Having filed grades and extricated myself from the demands of my job, at least temporarily, I have come with my better half and offspring to the stomping grounds of my better half’s youth.
Well, kind of.
The grandparents-who-lurk-but-seldom-comment actually live a couple towns over from where they did when my better half still lived at home. In fact, they only moved from that house a few years ago, so I’m much more familiar with the immediate vicinity of the childhood home than I am with the environs of the current house.
But we do this thing that folks in this part of the country are reputed never to do: we walk. Which means that our familiarity with the area amounts to something like having a good mental map of the place generated by walking around it. The new place and the old place are more or less in the same walking range (although on opposite edges of that range), so lately we’ve been filling in more of the details of this edge of the range.
As we were walking yesterday, it occurred to me that the mental maps I’ve generated on foot seem much more robust and reliable than those I’ve generated by driving a car. I was barely three years out of college when I returned to visit a professor at her home and discovered that the off-campus geography hardly matched my memory at all. Without departing from my planned route at all, I felt hopelessly lost. The sense of place I’d had from driving around the area while still in college just hadn’t stuck to my brain. Those memories just couldn’t be trusted. (Driving around the New Jersey town where I grew up — indeed, where I spent the eleven years before I went off to college — leaves me similarly disoriented.)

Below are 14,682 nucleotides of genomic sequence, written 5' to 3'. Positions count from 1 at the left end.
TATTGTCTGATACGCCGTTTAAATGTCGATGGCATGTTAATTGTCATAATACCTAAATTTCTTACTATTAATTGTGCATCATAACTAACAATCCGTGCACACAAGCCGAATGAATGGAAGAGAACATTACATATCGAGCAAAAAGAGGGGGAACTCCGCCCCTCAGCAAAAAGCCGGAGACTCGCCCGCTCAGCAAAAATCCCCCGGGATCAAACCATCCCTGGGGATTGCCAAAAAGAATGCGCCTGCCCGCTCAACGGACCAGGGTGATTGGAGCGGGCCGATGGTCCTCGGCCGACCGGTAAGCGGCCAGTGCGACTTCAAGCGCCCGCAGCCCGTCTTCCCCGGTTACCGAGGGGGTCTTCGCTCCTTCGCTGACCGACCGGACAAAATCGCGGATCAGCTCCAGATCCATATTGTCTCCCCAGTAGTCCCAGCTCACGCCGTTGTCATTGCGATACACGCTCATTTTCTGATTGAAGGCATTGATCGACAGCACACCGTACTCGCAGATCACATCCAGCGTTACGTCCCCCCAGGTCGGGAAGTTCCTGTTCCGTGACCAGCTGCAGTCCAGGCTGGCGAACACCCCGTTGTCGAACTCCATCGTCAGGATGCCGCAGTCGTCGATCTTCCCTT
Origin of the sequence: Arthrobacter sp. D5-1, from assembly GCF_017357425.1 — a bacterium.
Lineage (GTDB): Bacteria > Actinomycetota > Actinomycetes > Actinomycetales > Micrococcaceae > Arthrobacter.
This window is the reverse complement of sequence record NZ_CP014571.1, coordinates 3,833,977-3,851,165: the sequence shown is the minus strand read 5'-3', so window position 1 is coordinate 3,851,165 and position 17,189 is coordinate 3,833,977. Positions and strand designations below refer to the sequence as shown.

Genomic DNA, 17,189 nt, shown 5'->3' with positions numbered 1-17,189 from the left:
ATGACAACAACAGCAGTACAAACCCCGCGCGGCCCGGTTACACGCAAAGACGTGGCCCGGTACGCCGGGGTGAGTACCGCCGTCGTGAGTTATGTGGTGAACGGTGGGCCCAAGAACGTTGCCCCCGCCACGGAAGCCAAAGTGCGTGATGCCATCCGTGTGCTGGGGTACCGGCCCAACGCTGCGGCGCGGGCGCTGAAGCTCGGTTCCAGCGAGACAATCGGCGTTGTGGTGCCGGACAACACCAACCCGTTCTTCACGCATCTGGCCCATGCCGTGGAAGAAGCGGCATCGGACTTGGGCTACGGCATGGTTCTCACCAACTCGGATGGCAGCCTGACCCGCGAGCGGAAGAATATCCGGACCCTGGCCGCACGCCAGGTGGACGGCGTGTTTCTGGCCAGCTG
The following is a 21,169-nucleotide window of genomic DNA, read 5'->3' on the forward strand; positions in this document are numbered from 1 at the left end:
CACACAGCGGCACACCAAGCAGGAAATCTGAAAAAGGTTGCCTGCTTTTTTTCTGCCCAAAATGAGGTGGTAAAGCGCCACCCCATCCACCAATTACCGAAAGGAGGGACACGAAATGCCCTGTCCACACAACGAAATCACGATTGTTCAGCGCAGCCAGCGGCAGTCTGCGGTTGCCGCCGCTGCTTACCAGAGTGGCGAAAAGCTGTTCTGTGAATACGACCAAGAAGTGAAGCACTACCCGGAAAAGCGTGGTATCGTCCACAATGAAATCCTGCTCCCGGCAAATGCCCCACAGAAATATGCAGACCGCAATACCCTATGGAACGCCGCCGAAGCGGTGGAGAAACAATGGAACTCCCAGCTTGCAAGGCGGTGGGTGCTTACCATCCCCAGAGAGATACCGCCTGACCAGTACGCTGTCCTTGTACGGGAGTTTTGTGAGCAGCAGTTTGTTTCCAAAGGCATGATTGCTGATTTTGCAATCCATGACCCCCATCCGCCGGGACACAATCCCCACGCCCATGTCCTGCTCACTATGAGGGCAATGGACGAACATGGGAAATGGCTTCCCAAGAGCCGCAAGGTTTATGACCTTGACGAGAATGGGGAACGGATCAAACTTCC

Behind the wheel, it’s a similar situation in these parts, but I think the difficulty is enhanced by the breakneck rate at which the area has been developed and redeveloped. The landmarks that you might use to orient yourself while driving from one place to another keep changing. The home you might try to come back to turns into a different place while you’re away.
The view changes for those of us on foot, too. But there are some parts of the terrain that seems pretty stable. You can build different stuff by the ocean, but the ocean’s still there, and the good walking routes near the ocean don’t change all that much.
I wonder whether it’s the slower rate at which you move past the changing landscape, or the physical activity invested in walking past it (rather than being carried past it by an automobile) that etches the mental map more deeply.
Whatever it is, there’s a definite difference I feel between driving around and walking around. In the car, I know that I’m not from here. On foot, at least to a limited extent, I am at home.